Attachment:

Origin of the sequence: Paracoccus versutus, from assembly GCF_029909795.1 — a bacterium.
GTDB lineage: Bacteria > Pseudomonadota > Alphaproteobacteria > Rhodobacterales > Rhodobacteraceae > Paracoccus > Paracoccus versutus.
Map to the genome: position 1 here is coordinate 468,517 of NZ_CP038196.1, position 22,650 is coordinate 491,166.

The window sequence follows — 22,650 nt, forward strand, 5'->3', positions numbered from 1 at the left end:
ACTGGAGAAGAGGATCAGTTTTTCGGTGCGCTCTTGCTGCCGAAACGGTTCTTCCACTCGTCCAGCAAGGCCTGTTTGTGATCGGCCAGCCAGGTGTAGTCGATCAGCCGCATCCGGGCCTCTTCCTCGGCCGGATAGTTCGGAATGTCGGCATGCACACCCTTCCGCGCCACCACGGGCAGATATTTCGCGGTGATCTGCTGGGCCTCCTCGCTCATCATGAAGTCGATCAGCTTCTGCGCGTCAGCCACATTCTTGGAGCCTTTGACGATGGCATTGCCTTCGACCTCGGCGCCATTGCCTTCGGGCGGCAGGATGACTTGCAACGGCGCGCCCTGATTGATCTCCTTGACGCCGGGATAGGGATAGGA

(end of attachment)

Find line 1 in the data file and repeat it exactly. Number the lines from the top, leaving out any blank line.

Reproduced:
Origin of the sequence: Paracoccus versutus, from assembly GCF_029909795.1 — a bacterium.